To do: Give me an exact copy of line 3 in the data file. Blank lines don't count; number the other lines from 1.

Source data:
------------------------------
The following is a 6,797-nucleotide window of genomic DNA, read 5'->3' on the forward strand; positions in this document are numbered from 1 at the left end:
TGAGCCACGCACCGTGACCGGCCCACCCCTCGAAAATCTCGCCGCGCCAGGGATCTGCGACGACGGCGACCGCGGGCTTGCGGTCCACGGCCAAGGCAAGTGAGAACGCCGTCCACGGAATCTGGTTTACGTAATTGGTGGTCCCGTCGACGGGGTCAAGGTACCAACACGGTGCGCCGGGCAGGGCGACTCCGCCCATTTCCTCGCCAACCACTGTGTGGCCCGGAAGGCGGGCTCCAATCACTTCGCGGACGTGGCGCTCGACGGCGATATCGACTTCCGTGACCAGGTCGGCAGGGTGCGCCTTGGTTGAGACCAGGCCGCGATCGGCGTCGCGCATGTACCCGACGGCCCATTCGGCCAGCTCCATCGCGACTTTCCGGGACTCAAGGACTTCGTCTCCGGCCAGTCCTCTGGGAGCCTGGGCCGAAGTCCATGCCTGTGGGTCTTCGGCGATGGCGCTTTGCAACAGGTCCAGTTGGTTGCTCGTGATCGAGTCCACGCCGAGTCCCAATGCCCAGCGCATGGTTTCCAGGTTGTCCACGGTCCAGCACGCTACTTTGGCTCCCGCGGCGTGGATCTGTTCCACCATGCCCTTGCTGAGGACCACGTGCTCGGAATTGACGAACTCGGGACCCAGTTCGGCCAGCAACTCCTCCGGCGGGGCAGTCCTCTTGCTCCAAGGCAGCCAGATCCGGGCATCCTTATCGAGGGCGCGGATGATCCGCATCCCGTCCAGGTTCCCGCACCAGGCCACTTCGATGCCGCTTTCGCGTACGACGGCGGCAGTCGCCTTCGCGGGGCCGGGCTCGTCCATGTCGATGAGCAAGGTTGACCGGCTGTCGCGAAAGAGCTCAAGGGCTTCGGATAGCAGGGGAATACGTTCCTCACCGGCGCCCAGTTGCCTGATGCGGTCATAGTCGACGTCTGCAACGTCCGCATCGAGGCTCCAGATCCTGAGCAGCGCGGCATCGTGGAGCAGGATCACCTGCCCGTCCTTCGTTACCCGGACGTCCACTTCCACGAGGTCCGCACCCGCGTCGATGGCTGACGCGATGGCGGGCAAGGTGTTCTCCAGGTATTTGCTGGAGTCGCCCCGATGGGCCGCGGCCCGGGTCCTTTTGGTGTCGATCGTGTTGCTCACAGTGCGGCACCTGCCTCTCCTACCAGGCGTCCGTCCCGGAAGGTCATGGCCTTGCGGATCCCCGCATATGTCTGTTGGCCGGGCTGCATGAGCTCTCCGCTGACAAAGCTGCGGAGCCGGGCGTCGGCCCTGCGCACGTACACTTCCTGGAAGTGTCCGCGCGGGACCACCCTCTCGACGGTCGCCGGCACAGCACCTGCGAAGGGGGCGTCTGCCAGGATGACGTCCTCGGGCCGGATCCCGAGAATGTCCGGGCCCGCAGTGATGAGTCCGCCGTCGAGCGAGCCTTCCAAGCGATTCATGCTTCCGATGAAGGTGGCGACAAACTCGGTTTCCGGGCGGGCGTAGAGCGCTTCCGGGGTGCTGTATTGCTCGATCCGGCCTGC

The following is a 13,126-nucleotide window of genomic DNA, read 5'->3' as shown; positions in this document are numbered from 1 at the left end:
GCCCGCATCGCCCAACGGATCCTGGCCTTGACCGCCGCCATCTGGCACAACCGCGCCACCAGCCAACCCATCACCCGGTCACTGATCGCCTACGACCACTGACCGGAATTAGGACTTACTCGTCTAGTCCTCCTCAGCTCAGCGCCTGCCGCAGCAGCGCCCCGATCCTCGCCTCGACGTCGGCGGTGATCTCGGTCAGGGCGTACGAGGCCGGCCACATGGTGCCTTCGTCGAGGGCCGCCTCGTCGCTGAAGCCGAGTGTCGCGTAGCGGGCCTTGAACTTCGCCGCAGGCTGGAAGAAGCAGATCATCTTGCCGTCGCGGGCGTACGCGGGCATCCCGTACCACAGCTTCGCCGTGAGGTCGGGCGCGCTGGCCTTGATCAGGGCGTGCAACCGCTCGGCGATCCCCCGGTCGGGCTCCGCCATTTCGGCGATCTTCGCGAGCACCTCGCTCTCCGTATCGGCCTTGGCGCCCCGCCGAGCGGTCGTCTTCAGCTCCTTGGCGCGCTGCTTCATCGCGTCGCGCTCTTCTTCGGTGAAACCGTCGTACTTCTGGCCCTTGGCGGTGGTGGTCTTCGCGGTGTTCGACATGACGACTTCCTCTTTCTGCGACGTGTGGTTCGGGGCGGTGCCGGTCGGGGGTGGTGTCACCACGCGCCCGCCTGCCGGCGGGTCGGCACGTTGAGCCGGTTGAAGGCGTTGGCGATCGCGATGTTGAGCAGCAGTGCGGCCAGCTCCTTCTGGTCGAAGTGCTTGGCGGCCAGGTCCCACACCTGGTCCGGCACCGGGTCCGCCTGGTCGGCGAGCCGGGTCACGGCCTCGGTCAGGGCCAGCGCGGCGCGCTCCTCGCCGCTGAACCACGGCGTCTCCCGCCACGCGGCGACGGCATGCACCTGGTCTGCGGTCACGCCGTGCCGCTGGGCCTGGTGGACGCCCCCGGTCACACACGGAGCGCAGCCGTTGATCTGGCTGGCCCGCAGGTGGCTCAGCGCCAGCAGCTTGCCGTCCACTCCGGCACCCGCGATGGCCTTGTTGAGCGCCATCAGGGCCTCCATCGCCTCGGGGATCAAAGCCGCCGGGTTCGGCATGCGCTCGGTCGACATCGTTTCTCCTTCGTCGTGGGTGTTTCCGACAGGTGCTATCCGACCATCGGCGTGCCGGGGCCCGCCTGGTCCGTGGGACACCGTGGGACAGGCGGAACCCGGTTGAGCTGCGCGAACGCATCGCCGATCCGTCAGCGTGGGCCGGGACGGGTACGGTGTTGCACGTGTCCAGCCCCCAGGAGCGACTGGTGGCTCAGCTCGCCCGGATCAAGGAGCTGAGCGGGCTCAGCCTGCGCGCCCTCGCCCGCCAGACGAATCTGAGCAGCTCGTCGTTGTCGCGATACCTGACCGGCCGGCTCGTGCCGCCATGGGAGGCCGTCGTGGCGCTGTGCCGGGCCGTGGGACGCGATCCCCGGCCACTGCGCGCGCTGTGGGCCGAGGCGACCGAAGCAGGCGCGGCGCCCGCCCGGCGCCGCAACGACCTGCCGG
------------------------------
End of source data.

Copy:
The following is a 13,126-nucleotide window of genomic DNA, read 5'->3' as shown; positions in this document are numbered from 1 at the left end: